Governor Cuomo: It just so happened that it started with one or two cases. There were then a number of convenings in that community that brought several hundred people together for celebrations and it took off like fire through dry grass in those convenings. That's why we have this very dense cluster of positives right in that area and that's why no large gatherings. Let's go in and do what we have to do, but you know, Jake, this is a microcosm of what we're going to be looking at. The numbers are going to go up consistently because our testing is way behind the reality of what the situation is. I have no doubt that the reality is a multiple of everything we're seeing in the numbers and as we test more, that's what you're going to see. You're going to see those numbers skyrocket. The only way this has ever been contained, what China did, what Korea did. You only have two options, quarantine or really increase the number of tests and get the positive tests and then isolate. China was doing 5,000 tests, 10,000 tests per day. This country in total, we've done about 5,000 tests. So we really have to get that testing capacity up if we're going to make a difference.
Jake Tapper: I want to ask you about a different cluster, the first cluster we know of outside Seattle. A source tells me, a first responder tells me that seven firefighters in Kirkland who reported obviously to the life care center there, seven were swabbed for testing but there was such a bottleneck at the testing center that the tests expired, those seven firefighters now have to be retested, they have to remain in quarantine. Are your first responders getting not only the testing they need but the testing, is it being followed through?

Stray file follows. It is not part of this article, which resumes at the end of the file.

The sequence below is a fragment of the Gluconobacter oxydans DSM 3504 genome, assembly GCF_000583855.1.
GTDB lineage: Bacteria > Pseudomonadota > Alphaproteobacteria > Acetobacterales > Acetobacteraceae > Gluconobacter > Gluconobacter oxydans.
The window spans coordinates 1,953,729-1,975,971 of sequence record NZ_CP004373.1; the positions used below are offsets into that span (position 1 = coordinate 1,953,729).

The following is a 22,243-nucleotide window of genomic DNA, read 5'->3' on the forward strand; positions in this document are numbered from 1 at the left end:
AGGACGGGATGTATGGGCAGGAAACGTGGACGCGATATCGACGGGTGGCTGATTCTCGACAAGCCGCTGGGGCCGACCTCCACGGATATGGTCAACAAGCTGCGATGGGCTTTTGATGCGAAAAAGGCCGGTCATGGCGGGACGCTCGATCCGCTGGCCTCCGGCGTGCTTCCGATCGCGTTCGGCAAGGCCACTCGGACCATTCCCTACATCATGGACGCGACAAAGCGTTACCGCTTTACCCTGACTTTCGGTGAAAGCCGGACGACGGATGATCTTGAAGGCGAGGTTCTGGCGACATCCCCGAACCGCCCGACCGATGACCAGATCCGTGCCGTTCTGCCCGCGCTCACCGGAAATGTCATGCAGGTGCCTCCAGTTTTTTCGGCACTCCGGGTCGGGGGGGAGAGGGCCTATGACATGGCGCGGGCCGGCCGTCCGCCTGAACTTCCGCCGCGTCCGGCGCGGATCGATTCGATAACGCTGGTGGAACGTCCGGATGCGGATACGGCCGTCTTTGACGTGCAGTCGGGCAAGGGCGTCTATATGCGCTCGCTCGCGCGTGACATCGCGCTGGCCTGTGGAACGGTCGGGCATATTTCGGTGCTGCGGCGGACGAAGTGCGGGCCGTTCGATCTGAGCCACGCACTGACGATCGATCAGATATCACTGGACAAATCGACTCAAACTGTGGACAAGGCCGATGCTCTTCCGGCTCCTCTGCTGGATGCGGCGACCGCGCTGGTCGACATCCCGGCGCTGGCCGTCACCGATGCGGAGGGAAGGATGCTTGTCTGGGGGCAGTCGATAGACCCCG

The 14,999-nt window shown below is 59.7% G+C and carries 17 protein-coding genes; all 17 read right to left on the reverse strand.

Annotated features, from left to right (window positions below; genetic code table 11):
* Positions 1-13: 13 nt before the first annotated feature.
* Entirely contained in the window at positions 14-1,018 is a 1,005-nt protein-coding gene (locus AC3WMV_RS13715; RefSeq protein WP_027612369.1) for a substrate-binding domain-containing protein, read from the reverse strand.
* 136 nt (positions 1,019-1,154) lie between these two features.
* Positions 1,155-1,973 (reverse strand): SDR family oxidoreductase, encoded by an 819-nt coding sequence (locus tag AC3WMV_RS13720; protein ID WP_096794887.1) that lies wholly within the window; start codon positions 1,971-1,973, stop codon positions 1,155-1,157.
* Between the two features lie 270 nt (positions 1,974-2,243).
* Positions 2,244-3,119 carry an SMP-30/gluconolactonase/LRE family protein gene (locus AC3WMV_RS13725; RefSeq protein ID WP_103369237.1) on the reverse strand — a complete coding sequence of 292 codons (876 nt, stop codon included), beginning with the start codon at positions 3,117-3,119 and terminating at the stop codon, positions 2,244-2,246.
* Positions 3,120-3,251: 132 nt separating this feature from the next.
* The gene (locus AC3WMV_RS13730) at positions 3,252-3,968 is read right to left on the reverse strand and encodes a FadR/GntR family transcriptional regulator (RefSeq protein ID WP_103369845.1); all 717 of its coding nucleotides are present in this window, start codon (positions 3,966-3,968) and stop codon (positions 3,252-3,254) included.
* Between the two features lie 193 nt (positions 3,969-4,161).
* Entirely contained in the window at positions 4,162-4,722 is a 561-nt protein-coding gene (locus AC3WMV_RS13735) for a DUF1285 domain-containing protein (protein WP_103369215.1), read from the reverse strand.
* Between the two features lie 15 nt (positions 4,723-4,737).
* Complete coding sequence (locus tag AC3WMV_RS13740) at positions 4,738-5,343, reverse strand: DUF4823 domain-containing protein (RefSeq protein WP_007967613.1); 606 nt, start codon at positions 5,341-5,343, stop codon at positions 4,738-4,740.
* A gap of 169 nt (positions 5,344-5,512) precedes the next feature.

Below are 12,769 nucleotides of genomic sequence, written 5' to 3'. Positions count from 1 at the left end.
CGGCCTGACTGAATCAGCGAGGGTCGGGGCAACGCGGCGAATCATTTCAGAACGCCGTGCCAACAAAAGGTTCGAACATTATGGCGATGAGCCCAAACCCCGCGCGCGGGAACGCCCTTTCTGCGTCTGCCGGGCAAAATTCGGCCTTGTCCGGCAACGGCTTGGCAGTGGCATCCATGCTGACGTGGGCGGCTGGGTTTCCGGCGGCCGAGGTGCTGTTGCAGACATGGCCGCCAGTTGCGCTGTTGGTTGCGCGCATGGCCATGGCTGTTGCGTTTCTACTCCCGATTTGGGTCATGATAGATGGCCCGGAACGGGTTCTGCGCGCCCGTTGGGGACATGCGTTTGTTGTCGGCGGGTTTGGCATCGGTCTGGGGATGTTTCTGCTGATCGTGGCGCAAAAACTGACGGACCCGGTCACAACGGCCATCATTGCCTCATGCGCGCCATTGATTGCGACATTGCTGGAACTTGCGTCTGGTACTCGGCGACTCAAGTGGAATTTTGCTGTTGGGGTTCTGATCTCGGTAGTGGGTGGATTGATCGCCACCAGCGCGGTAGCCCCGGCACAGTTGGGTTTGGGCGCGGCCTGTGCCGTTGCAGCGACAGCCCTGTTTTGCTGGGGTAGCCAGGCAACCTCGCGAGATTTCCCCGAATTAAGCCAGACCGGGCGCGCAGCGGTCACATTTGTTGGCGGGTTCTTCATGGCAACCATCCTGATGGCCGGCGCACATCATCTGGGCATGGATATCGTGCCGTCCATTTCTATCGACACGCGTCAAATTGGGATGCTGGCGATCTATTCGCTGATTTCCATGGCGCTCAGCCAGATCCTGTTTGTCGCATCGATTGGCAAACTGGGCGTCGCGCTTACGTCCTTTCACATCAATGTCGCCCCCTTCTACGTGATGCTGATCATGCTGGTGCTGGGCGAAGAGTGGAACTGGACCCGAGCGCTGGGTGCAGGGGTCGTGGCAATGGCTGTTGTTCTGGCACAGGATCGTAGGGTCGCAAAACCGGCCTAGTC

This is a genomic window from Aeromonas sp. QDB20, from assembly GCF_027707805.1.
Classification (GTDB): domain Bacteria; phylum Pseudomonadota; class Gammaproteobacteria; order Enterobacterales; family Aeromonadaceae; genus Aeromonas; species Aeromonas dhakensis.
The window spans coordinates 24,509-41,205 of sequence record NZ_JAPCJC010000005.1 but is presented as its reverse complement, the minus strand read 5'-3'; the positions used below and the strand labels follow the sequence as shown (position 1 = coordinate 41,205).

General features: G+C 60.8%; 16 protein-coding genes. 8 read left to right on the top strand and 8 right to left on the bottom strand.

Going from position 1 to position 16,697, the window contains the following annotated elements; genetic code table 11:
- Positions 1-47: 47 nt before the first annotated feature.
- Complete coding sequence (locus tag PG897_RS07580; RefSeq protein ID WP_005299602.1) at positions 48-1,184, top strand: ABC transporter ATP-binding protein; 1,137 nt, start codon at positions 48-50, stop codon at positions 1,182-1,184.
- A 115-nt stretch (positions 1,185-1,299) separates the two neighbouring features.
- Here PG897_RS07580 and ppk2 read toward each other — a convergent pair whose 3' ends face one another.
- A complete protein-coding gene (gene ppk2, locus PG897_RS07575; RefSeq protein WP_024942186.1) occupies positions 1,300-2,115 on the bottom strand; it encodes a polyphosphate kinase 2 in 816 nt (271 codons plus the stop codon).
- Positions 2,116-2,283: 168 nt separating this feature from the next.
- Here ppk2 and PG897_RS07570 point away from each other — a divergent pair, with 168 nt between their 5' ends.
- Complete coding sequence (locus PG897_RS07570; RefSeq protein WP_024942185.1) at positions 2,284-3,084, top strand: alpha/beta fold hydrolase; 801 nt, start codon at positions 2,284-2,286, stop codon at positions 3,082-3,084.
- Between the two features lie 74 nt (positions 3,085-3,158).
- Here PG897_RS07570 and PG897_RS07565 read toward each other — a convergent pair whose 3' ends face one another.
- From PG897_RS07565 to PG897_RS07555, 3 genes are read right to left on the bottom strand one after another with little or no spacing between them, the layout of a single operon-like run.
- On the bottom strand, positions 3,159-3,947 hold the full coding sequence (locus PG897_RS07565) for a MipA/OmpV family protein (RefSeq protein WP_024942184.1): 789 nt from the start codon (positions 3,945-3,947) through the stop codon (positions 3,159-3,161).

Governor Cuomo: Yeah, it's a good question and you'll hear different people saying different things, because it's apples and oranges. When they talk about the number of test kits they sent out, that's just the swab that you take and then you send that swab to the lab and sending it to the lab can be a logistical problem. Then the lab turnaround time, if they have a backlog, it can be two days, three days. Some of the commercial labs coming online say to a get it you to before two or three days. We've been dealing with that from day one. CDC first was doing all the tests themselves, they were sending them to Atlanta, then we made a fuss, then they allowed state labs to do the test and then we've been advocating to allow private labs to come in and do tests to increase our capacity. In New York yesterday they finally authorized the private labs to do automated testing that will increase our capacity. But this is a very cumbersome process, and again, according to the HHS secretary, about 5,000 tests? After all this time? Korea, China are doing 5,000, 10,000 per day and then tracking all those tests? That's how they stopped it there. We're not going to stop it here at this rate of testing
Jake Tapper: Governor, can I impose on you, I want to continue this interview but we need to squeeze in a break
Governor Cuomo: Sure.
Jake Tapper: Great. We'll be back talking to Governor Cuomo. We'll be right back.